The third quarter outburst was unexpected because after that opening scoring drive Prescott looked bad - very bad. He was under pressure much of the time but showed poor pocket awareness, contributing to his four sacks. He seemed flummoxed because he then started missing wildly with some of his passes. When the Cowboys fell behind 13-10 with nine minutes remaining in the third quarter it was hard to believe Dak was going to finish with his final numbers.

But he did. And this is who Dak is: he’ll look good, he’ll look bad. But he’s a fierce competitor and has accumulated 28 wins in 43 starts in the NFL.


I gave Ezekiel Elliott an A+ last week but a number of BTB readers rightly pointed out his fumble against the Falcons should have dinged his grade a bit. No such issues this week. Elliott impresses week after week after week. He’s an elite running back in the prime of his career. He’s proving it every single game.

Elliott toted the ball 26 times for 121 yards. He added 22 yards on five catches to finish with 143 yards. Zeke’s numbers the last three weeks are astronomical:

Zeke is averaging 28 touches, 177 yards and 1.3 touchdowns per game, with a hefty 5.8 yards per rushing attempt and 6.3 yards per touch. Elite.

Thursday was no different. Zeke ran hard and made the most of his opportunities. He’s not racking up these numbers on a few big plays either; he churning out solid gains play after play, possession after possession. Plus he gave us this:

Enjoy this Cowboys fans; we’re watching an all-time great creating his own legacy.


Remember last season when the offense fell apart when Tyron Smith went down with an injury? Well, this was your starting offensive line Thursday:

  • Cameron Fleming
  • Xavier Su’a-Filo
  • Joe Looney
  • Zack Martin
  • La’el Collins

That’s three starters missing (although I’m skeptical Connor Williams is really the “starter” any more). No Tyron Smith, no Travis Frederick and no Williams. At times Thursday the unit looked like a bunch of backups. After the team’s opening drive the Washington DL pretty much dominated. The Cowboys’ couldn’t run the ball and when they tried to pass Dak Prescott found himself under constant pressure.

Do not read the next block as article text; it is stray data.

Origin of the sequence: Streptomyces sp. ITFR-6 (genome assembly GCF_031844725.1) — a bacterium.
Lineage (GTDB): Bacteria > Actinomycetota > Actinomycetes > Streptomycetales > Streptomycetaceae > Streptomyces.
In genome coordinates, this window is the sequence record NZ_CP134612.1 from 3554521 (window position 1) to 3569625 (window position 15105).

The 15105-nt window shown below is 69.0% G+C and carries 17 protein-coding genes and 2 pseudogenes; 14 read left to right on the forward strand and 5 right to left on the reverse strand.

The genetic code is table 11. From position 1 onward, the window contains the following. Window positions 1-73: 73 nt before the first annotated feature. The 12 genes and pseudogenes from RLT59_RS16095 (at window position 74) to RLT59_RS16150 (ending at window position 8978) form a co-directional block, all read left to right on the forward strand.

The second half was significantly better. The OL held up just well enough to allow Dak to make some plays and there were more holes for Elliott to run through. The only real disappointment was the fourth down short-yardage failure.

The coaching staff and front office were rightly blamed in 2017 for not having capable backups on the offensive line. Well, this year they got it right. Looney, XSF and Fleming have been about as good as could be hoped of backups at a position where many teams can’t find capable starters.


Blake Jarwin: two catches for 25 yards. Zero penalties. Still nothing from Dalton Schultz or Rico Gathers. I’m still baffled why the coaches continue to use so many tight end heavy personnel packages when they don’t have real talent at the position with Geoff Swaim out. But this group made a couple plays and didn’t have any obvious errors.


This is all Amari Cooper. The fourth-year receiver blew up the game with back-to-back long touchdown passes. Both were of the catch-and-run variety and showed that if Dak trusts Cooper and delivers the ball good things will happen.

The first touchdown came at a key juncture of the game. Dallas had punted on five of six possessions and the offense seemed stuck in the mud. The 7-0 lead had evaporated into a three-point deficit. Then this happened.

Cooper took a simple in-route on an RPO to the house after the corner fell down and the safety over-committed. (I honestly don’t get the play design. Most RPOs have a slant from a wide-out lined up inside - but this worked so we won’t question the play).

Then Cooper electrified a Thanksgiving television audience with the longest pass reception in the NFL this year (and longest play from scrimmage by a Cowboy since Demarco Murray ran 91 yards against the St. Louis Rams in 2011):

This was an example of a big-time play-maker making a big-time play. The play is notable not only for Cooper’s exploits, but the fact Dak Prescott actually threw a deep ball down the middle of the field. By my unofficial tally that’s the first time that’s happened this season. Cooper’s final numbers (eight catches, 180 yards and two touchdowns on nine targets) was the biggest day for a Cowboys’ receiver since Dez Bryant went for 224 yards against the New Orleans Saints in 2011.